Tips for your first road cycling tour
Cycling is enjoying a boom time and many more riders are keen to take their bikes on holiday with them. A cycle touring holiday offers all kinds of benefits. Read our 9 reasons to book a cycling tour blog. But if it’s your first road cycling tour you might be wondering where to go, how to train and whether you are ready for your holiday.
Choosing the right cycling holidayThink about the type of cyclist that you are. The best advice is to be realistic! Do you prefer shorter days in the saddle and lots of opportunities to visit attractions? Are you someone who likes to push hard and go far every day? Do you like to tick off classic hill climbs and routes? Or do you prefer more leisurely cycling on the flat? It’s important to be honest with yourself because a week or two weeks of cycling day after day might end up feeling like a chore if you choose the wrong trip. The aim is to enjoy the cycling and have a fantastic holiday! Also think about who you will be holidaying with. There is no point in hoping that your friend or partner will suddenly turn into a Tour de France style racer if, in reality, they much prefer a shorter outing at their own easy-going speed. If you want to ride more miles each day, choose the right person to book your trip with or go solo and join a group of other keen riders. The weather will make a difference to your cycling holiday. Some cyclists enjoy lots of sunshine while others will struggle to ride in the heat. If you will be in the saddle for many hours each day it is much more pleasant to ride in fair-weather but in places and seasons when there is far less chance of rain. If in doubt about any of the above, why not have a chat with one of the Macs Bikes team? They have a lot of on-the-ground details about what each cycling tour is like. And while they can’t predict the weather, they can guide you to the right locations.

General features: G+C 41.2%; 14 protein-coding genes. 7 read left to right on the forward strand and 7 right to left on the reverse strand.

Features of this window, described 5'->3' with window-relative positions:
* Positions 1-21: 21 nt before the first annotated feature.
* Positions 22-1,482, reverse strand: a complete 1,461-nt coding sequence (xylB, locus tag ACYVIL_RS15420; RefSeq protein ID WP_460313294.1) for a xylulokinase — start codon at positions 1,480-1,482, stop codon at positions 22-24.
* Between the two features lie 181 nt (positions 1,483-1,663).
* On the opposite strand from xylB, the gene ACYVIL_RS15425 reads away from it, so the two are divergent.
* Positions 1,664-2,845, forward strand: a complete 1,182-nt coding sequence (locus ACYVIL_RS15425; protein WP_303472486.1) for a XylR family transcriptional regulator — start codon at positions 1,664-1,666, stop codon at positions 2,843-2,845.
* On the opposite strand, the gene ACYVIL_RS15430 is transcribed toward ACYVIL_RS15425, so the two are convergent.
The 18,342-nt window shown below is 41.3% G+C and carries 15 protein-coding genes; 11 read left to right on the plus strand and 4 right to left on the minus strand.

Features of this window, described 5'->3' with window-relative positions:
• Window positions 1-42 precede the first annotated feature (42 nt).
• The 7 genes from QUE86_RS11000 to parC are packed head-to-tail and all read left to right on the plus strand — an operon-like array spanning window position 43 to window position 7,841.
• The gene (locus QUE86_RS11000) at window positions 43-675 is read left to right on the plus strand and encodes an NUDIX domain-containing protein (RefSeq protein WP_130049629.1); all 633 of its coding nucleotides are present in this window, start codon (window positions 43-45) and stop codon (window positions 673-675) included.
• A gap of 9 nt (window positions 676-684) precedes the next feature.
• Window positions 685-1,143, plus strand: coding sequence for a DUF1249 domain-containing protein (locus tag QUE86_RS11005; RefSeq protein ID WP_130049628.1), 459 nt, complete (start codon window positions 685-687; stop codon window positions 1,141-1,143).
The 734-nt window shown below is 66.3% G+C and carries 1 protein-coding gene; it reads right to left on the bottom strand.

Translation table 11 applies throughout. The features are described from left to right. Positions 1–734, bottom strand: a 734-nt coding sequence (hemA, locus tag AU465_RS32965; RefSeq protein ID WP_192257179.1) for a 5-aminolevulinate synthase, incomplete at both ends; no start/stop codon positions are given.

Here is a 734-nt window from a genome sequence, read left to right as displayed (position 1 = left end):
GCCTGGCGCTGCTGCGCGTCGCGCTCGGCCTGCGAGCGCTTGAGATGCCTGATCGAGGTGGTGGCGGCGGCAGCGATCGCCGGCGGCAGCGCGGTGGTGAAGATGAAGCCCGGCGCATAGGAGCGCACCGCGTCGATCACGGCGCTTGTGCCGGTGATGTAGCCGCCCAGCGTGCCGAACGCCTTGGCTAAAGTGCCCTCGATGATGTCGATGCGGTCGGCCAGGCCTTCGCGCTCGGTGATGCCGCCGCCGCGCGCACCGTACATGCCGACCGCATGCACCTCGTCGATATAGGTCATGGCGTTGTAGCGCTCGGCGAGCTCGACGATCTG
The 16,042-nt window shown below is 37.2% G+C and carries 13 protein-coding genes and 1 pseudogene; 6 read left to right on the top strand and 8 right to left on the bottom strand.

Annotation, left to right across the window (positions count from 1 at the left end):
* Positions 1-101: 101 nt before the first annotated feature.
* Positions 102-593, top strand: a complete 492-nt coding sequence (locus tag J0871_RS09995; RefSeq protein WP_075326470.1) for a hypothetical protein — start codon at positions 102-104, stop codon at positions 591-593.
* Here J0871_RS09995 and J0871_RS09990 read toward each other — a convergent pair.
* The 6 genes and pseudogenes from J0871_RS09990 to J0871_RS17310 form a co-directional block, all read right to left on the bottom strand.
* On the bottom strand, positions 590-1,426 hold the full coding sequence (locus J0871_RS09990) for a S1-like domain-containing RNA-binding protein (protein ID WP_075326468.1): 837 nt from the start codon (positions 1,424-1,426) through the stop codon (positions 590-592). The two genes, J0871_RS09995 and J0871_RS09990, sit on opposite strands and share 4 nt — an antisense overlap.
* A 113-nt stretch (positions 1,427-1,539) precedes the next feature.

How to train for a cycling holidayThe training depends on the holiday you have booked. Think about the daily mileage and the terrain. The aim is to build up to being able to ride the daily distances. Take your time in training to build up because if you go out and ride too fast, too soon you’ll end up with sore muscles and feeling so exhausted that you might never want to get on your bike again. The best advice is to start with a ride you can easily manage. Each week, add up to 10% more mileage. Do these rides on a day when you have more time. You can then build up to being able to ride a longer distance on two consecutive days. Also add in a shorter, harder bike ride each week, for example on an evening. If you are training through the winter or the weather isn’t too good, think about attending a weekly spin session or doing some sessions on a turbo trainer indoors. You want to be confident of comfortably ride the daily distances of your holiday tour and day after day.
The right kit for your holidayLike your fitness, it’s all about tried-and-tested. Never pack clothing you have not worn before because it might end up being uncomfortable. [gallery columns="5" ids="19063,19064,19065,19066,19067"] As a minimum for a week of a sunny cycling holiday you’ll want two pairs of cycling shorts (most people wear padded), two short-sleeved cycling jerseys, gloves, arm warmers or a long-sleeved cycling jersey, helmet, sunglasses, two water bottles, puncture repair kit, spare inner tubes and bike pump (if you are hiring a bike you will be provided with these) and high-factor sun cream. Useful extras include a windproof gilet, lightweight windproof/waterproof jacket, leg warmers, a buff or neckwear and energy gels or snacks. A bike gadget that tells you speed, distance and location is also worth taking with you.
Further cycling holiday reading:
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